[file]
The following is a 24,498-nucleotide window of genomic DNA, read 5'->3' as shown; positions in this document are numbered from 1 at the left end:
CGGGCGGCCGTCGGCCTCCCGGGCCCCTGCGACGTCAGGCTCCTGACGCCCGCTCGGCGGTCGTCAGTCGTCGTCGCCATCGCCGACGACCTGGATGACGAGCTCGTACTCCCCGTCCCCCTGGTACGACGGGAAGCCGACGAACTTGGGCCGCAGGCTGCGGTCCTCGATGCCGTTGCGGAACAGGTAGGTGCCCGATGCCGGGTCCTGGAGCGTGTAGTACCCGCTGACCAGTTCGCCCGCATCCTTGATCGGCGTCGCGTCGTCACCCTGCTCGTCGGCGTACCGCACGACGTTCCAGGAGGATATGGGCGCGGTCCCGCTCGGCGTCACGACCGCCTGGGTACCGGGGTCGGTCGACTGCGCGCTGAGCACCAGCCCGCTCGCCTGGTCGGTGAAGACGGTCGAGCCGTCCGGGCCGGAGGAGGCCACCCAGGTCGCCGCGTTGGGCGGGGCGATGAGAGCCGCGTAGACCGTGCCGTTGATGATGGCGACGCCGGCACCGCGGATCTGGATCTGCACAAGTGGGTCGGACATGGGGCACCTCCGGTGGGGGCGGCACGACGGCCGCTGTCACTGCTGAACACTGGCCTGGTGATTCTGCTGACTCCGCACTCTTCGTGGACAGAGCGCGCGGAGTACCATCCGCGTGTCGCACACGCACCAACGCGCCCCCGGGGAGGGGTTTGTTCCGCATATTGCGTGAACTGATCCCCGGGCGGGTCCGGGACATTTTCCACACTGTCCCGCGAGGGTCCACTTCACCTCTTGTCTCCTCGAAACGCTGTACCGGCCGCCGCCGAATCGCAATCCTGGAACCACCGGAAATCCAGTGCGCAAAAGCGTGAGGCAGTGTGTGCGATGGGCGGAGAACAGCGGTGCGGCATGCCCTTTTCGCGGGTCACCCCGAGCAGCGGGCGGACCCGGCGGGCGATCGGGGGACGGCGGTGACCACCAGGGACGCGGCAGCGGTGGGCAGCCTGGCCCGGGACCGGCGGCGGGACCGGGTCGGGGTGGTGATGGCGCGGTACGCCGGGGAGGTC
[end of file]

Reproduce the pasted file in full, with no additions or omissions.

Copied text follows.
The following is a 24,498-nucleotide window of genomic DNA, read 5'->3' as shown; positions in this document are numbered from 1 at the left end:
CGGGCGGCCGTCGGCCTCCCGGGCCCCTGCGACGTCAGGCTCCTGACGCCCGCTCGGCGGTCGTCAGTCGTCGTCGCCATCGCCGACGACCTGGATGACGAGCTCGTACTCCCCGTCCCCCTGGTACGACGGGAAGCCGACGAACTTGGGCCGCAGGCTGCGGTCCTCGATGCCGTTGCGGAACAGGTAGGTGCCCGATGCCGGGTCCTGGAGCGTGTAGTACCCGCTGACCAGTTCGCCCGCATCCTTGATCGGCGTCGCGTCGTCACCCTGCTCGTCGGCGTACCGCACGACGTTCCAGGAGGATATGGGCGCGGTCCCGCTCGGCGTCACGACCGCCTGGGTACCGGGGTCGGTCGACTGCGCGCTGAGCACCAGCCCGCTCGCCTGGTCGGTGAAGACGGTCGAGCCGTCCGGGCCGGAGGAGGCCACCCAGGTCGCCGCGTTGGGCGGGGCGATGAGAGCCGCGTAGACCGTGCCGTTGATGATGGCGACGCCGGCACCGCGGATCTGGATCTGCACAAGTGGGTCGGACATGGGGCACCTCCGGTGGGGGCGGCACGACGGCCGCTGTCACTGCTGAACACTGGCCTGGTGATTCTGCTGACTCCGCACTCTTCGTGGACAGAGCGCGCGGAGTACCATCCGCGTGTCGCACACGCACCAACGCGCCCCCGGGGAGGGGTTTGTTCCGCATATTGCGTGAACTGATCCCCGGGCGGGTCCGGGACATTTTCCACACTGTCCCGCGAGGGTCCACTTCACCTCTTGTCTCCTCGAAACGCTGTACCGGCCGCCGCCGAATCGCAATCCTGGAACCACCGGAAATCCAGTGCGCAAAAGCGTGAGGCAGTGTGTGCGATGGGCGGAGAACAGCGGTGCGGCATGCCCTTTTCGCGGGTCACCCCGAGCAGCGGGCGGACCCGGCGGGCGATCGGGGGACGGCGGTGACCACCAGGGACGCGGCAGCGGTGGGCAGCCTGGCCCGGGACCGGCGGCGGGACCGGGTCGGGGTGGTGATGGCGCGGTACGCCGGGGAGGTC